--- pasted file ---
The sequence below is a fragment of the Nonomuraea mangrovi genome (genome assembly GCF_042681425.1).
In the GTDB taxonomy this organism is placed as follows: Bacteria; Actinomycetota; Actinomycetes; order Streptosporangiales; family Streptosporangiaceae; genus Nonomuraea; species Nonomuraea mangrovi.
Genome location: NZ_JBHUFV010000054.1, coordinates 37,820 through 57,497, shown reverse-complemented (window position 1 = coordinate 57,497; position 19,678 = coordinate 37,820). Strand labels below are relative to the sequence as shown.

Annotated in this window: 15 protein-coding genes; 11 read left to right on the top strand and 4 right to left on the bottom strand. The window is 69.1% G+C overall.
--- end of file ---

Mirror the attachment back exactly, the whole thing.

The sequence below is a fragment of the Nonomuraea mangrovi genome (genome assembly GCF_042681425.1).
In the GTDB taxonomy this organism is placed as follows: Bacteria; Actinomycetota; Actinomycetes; order Streptosporangiales; family Streptosporangiaceae; genus Nonomuraea; species Nonomuraea mangrovi.
Genome location: NZ_JBHUFV010000054.1, coordinates 37,820 through 57,497, shown reverse-complemented (window position 1 = coordinate 57,497; position 19,678 = coordinate 37,820). Strand labels below are relative to the sequence as shown.

Annotated in this window: 15 protein-coding genes; 11 read left to right on the top strand and 4 right to left on the bottom strand. The window is 69.1% G+C overall.